Two Spitfires in 1/32 Scale

By Brian Cauchi


The Hasegawa kit of the Spitfire Mk V in this scale is considered to be the best model available and the starting point for many conversions. I have built both the Hasegawa and the Revell Seafire Mk 1. The former kit was highly detailed whilst the latter was converted into a Spitfire Mk VC. In order to bring the Revell kit up to the required standard, the fuselage was heavily modified in some areas where even the basic element of contour is completely wrong. Having both kits at hand, I decided to take up the challenge and complete both models such that the difference between them when complete would not be evident. Both kits were built together. Scratch built parts common to both were simultaneously produced.

In both cases, the construction procedure listed below was followed:



I had already decided that one of the spitfires would be modelled with an exposed engine. The top and sides of the engine would be exposed. The bottom part including the air intake and the propellor spinner would be retained so as not to spoil the beautiful shape of the Spitfire's streamlined nose section.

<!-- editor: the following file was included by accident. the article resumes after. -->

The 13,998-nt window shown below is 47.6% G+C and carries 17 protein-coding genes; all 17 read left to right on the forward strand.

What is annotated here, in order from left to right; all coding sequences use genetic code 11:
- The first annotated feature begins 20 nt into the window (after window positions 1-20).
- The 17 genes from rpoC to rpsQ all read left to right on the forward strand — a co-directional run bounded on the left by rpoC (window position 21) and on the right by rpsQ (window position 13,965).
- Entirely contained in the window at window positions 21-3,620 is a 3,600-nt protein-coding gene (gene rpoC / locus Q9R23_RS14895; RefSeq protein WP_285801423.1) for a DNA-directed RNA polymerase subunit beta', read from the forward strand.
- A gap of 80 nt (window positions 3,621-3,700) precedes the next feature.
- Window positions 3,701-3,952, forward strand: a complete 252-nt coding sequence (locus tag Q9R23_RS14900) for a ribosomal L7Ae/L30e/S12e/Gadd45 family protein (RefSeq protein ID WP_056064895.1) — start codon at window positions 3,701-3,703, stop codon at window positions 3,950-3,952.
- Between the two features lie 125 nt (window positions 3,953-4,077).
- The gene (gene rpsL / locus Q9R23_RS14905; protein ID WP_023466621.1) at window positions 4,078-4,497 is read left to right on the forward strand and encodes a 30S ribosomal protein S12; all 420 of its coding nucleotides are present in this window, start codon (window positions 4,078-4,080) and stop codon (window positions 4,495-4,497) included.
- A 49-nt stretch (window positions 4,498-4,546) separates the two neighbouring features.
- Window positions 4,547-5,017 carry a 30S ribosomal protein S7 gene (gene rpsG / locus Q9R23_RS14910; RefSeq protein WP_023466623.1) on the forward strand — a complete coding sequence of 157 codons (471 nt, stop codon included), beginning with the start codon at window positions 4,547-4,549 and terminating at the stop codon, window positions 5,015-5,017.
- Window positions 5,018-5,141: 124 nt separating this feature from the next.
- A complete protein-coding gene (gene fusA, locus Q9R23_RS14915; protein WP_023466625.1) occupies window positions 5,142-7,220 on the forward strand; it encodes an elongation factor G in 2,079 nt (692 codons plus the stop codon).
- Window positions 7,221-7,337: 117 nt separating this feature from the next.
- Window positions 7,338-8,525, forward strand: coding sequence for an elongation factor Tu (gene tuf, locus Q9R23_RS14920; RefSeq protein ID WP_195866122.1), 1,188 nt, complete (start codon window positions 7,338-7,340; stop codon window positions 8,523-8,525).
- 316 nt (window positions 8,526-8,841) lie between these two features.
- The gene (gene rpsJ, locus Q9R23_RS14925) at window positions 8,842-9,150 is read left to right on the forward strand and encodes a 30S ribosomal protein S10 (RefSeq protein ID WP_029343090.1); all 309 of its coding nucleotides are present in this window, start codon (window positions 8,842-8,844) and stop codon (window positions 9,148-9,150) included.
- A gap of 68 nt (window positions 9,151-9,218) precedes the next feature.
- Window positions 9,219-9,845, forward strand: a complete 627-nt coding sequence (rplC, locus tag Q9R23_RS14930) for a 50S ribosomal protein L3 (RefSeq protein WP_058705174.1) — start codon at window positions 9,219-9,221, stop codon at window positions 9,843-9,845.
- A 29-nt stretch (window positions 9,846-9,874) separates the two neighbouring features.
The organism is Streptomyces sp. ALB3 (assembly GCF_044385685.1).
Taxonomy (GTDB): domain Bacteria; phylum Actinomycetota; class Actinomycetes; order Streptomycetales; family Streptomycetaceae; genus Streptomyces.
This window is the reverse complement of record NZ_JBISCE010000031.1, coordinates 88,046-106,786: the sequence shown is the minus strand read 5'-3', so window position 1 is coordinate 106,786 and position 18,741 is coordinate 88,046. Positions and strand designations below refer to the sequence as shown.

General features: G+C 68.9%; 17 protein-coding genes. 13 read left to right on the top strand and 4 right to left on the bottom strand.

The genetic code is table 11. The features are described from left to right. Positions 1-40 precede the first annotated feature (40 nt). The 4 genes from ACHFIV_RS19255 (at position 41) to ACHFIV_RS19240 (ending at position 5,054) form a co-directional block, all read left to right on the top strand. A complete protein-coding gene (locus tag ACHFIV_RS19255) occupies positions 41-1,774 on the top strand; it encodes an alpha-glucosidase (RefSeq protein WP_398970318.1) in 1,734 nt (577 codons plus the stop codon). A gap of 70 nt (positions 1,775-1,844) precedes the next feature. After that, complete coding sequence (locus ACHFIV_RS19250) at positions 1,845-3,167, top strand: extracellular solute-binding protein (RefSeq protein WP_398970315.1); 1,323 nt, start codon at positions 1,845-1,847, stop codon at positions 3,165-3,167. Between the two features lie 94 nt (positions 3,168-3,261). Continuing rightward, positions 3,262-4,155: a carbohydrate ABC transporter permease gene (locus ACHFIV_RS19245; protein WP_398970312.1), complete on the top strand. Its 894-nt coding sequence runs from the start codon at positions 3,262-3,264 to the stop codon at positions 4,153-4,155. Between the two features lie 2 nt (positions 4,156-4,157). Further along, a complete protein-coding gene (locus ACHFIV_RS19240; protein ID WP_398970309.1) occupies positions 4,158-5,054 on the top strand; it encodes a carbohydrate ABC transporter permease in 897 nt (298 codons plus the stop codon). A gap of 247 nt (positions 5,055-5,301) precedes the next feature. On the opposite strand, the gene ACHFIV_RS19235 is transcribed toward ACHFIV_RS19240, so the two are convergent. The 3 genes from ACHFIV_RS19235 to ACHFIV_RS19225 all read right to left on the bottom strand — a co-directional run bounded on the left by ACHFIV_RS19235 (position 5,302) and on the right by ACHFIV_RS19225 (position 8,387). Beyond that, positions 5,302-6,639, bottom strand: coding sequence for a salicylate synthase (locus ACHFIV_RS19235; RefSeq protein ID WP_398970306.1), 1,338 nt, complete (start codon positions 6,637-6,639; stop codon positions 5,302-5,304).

The engine of sorts supplied with the Revell kit was used as a basic starting point for the Merlin. Many parts were removed from it and the basic block retained. Excess plastic had to shaved off from particular areas to conform to the proper engine dimensions since the kit part was grossly misshapen and oversized. The resultant shape was then gradually detailed. This process can be closely followed from the photos. Up to this time, only large items of equipment and pipes were attached to the engine.

After studying photos of the Merlin, I decided that I would paint it before going on to attach wires and pipes since detailing and painting these would be impossible at a later stage. The engine was painted using Testors Metalizer paints and buffed. The fact that no wires and similar details were attached to the engine made this possible. Successive layers of wiring and piping were then added on, painting them as I went along. The engine bearers were made from copper tubing and attached to the engine.